Travel and the coronavirus-Omicron

December 05, 2021

We’ve spent most of 2020 and 2021 living with COVID and its impact on travel.  I previously wrote a dated blog post about the effects of COVID-19 on travel. It has become clear that 2022 will not be much different than the previous years.  The travel industry has once responded with this new Omicron variant of the Coronavirus.  Here are a few realities travelers should be aware of.

New Omicron variant.

On November 26, 2021, the World Health Organization (WHO) classified a new virus variant and named it Omicron.  The realization of the new Delta variant once again highlighted the need for vaccinations, boosters, and other COVID-19 precautions. This means that travelers need to better plan for vaccinations and testing as the convenience of appointments will be less available.

Omicron in the US.

On December 1, 2021, The Center for Disease Control (CDC) announced that on November 22, 2021, a traveler from South Africa had already arrived in California infected with the Omicron virus.  Regardless of precautions, the Delta and now the Omicron variant of the COVID-19 virus are here in the US.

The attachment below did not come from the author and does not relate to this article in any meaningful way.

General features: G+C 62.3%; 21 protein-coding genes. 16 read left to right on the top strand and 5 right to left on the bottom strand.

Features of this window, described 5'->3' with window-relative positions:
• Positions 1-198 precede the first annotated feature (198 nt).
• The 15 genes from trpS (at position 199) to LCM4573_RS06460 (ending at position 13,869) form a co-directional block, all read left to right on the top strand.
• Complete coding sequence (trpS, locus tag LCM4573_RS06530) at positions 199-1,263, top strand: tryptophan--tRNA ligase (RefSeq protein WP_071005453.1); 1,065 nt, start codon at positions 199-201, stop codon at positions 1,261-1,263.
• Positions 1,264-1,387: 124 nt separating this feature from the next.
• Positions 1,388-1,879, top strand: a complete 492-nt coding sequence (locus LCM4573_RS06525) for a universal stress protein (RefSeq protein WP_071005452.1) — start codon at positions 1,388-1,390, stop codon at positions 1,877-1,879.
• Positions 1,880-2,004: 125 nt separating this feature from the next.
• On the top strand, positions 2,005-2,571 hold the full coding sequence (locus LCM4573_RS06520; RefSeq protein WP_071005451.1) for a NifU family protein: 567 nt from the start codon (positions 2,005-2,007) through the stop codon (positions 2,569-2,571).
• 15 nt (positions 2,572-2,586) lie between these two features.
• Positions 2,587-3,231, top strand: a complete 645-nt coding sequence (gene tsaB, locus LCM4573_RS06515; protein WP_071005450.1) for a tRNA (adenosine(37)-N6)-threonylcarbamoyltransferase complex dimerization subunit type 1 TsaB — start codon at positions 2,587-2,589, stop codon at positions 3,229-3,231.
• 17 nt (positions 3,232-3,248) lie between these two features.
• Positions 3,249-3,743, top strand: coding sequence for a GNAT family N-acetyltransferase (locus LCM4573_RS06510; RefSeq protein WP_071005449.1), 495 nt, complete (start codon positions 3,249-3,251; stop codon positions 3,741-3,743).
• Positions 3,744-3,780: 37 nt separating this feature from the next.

COVID testing requirement.

Previously proof of a negative COVID test was required “no more” than seventy-two hours” before arrival into the US. As of December 6, 2021, the CDC has shortened the global testing order timeline to twenty-four hours.  Travelers to the US now are required to a negative COVID test taken the day before they board their flight to the US as of 12:01 AM ET on December 6, 2021.

COVID-19 orders and regulations

The CDC has legally binding orders and regulations regarding the COVID-19 virus and the associated protocols and procedures. I highly suggest that travelers get the latest news and updates on the CDC site before making travel plans.  Here you can get information on the federal mask mandate, which has recently been extended through March 18, 2022.  In addition, you can find information on the orders for airlines to collect passenger information for contact tracing.  Many travelers have incorrectly blamed airline personnel for requirements beyond their control.  

Somehow, I think this will not be my last blog post regarding COVID-19 and travel. The realities of COVID and its impact on traveling continue to be significant. For many, traveling is a part of life and may be necessary.  As with all travel, travelers should stay informed and plan accordingly.

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